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Flame Graphs visualize hot-CPU code-paths.
See: http://dtrace.org/blogs/brendan/2011/12/16/flame-graphs/
These can be created in three steps:
1. Capture stacks
2. Fold stacks
3. flamegraph.pl
1. Capture stacks
Stack samples can be captured using DTrace, perf_events or SystemTap.
Using DTrace to capture 60 seconds of kernel stacks at 997 Hertz:
# dtrace -x stackframes=100 -n 'profile-997 /arg0/ { @[stack()] = count(); } tick-60s { exit(0); }' -o out.kern_stacks
Using DTrace to capture 60 seconds of user-level stacks for PID 12345 at 997 Hertz:
# dtrace -x ustackframes=100 -n 'profile-997 /PID == 12345/ { @[ustack()] = count(); } tick-60s { exit(0); }' -o out.user_stacks
You can include "arg1" in the predicate if you just want to study user-level CPU time only; otherwise it includes kernel time in the user-level flame graph (eg, syscall time). (Make sure you understand what that means!)
2. Fold stacks
Use the stackcollapse programs to fold stack samples into single lines. The programs provided are:
- stackcollapse.pl: for DTrace stacks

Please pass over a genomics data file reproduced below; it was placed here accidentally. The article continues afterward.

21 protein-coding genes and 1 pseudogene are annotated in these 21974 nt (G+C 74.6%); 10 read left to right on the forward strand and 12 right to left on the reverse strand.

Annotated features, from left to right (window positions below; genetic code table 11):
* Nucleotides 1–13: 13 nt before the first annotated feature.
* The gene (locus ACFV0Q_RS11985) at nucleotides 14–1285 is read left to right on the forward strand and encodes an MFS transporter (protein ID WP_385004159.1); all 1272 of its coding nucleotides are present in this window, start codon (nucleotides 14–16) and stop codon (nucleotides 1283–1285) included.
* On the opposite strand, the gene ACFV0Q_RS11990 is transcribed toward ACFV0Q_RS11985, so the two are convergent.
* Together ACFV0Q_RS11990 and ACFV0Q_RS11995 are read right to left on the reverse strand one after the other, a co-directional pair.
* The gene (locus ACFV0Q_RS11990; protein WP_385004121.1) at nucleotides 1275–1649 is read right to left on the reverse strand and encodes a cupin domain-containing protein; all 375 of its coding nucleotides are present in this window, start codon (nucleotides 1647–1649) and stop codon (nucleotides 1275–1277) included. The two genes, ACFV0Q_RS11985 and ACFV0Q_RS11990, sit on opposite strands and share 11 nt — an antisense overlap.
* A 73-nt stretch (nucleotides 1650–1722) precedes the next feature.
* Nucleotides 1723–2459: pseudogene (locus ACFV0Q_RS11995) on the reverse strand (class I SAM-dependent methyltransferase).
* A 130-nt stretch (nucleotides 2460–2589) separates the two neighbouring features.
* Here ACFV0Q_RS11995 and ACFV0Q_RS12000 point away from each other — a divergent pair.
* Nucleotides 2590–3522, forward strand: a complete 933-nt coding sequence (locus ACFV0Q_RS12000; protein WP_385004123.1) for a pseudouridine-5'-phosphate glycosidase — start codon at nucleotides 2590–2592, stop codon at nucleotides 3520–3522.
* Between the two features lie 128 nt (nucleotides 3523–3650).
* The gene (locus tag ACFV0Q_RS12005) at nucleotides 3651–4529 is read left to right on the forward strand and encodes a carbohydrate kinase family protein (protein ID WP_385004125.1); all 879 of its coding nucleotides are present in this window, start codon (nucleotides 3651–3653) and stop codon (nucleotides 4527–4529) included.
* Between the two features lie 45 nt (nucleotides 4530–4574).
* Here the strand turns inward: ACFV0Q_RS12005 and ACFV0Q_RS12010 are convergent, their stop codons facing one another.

- stackcollapse-perf.pl: for perf_events "perf script" output
- stackcollapse-stap.pl: for SystemTap stacks
Usage example:
$ ./stackcollapse.pl out.kern_stacks > out.kern_folded
The output looks like this:
unix`_sys_sysenter_post_swapgs 1401
unix`_sys_sysenter_post_swapgs,genunix`close 5
unix`_sys_sysenter_post_swapgs,genunix`close,genunix`closeandsetf 85
unix`_sys_sysenter_post_swapgs,genunix`close,genunix`closeandsetf,c2audit`audit_closef 26
unix`_sys_sysenter_post_swapgs,genunix`close,genunix`closeandsetf,c2audit`audit_setf 5
unix`_sys_sysenter_post_swapgs,genunix`close,genunix`closeandsetf,genunix`audit_getstate 6
unix`_sys_sysenter_post_swapgs,genunix`close,genunix`closeandsetf,genunix`audit_unfalloc 2
unix`_sys_sysenter_post_swapgs,genunix`close,genunix`closeandsetf,genunix`closef 48
[...]
3. flamegraph.pl
Use flamegraph.pl to render a SVG.
$ ./flamegraph.pl out.kern_folded > kernel.svg
An advantage of having the folded input file (and why this is separate to flamegraph.pl) is that you can use grep for functions of interest. Eg:
$ grep cpuid out.kern_folded | ./flamegraph.pl > cpuid.svg
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